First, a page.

Martin's shock was visible.
"Chatswood? That's miles from home."
"Yes, well," Joan Ward agreed diffidently, "She used to take a bus over. You know, in case anyone knew, because of your father. She didn't like to go to the local." She tried to explain further. "I think she got a bit lonely after the girls left home. It was something to do - you know - a bit of an interest."
Reg Barfoot, who had been a daily visitor to Bill Kindred since the tragedy, professed no knowledge of Mrs. Kindred's activities.
"She wouldn't of!" He said vehemently. "Not knowing how strict against it your father is."
The boy down the road said he had never seen her at the local. Martin went home only to get his car, and drove directly to Chatswood. He carried a recent, clear, colour likeness of Bess.
He felt no surprise when the face of the woman behind the grille lit with instant recognition.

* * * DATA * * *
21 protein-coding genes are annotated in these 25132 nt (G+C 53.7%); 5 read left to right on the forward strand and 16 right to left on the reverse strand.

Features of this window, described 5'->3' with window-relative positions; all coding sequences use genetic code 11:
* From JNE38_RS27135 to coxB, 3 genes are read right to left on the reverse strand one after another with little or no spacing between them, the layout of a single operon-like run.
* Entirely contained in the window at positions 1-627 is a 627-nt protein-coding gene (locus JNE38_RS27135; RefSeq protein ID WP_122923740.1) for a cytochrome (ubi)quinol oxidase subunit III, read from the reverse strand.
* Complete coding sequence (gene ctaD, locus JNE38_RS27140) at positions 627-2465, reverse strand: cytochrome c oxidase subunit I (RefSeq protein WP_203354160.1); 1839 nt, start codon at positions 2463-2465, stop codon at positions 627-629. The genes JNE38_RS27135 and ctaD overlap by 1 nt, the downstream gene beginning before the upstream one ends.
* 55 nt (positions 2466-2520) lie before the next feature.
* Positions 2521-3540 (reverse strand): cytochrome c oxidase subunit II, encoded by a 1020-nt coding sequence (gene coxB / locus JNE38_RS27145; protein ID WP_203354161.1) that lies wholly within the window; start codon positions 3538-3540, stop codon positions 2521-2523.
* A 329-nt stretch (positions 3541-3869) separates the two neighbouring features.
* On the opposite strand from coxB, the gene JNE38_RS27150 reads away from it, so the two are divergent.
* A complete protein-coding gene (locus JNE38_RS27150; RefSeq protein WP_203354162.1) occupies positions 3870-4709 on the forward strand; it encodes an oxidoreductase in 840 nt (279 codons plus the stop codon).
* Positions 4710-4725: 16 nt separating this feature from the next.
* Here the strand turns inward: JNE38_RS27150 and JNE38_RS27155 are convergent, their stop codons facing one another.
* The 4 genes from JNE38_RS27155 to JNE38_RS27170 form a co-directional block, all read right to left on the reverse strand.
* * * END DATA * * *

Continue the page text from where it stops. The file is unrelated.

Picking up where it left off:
"Yes," she said. "I know her well. Not her name of course. We don't often hear names. She was a Wednesday regular. Hasn't been in for a while, now I come to think of it. Not since she had the big win."
Martin's stomach turned over, and his legs were weak. He leaned against the grille of the T.A.B.
"Her big win?" His voice was husky. "Tell me about it?"
"She -" Quite suddenly the woman's face changed. "Oh no!" she said, "Oh No!" She snatched up the photograph again. "Oh God - it's that - that Mrs. Kindred in the papers. I never connected..." Her face drained of all colour. She too leaned against the grille for support.
She readily told Martin all she knew.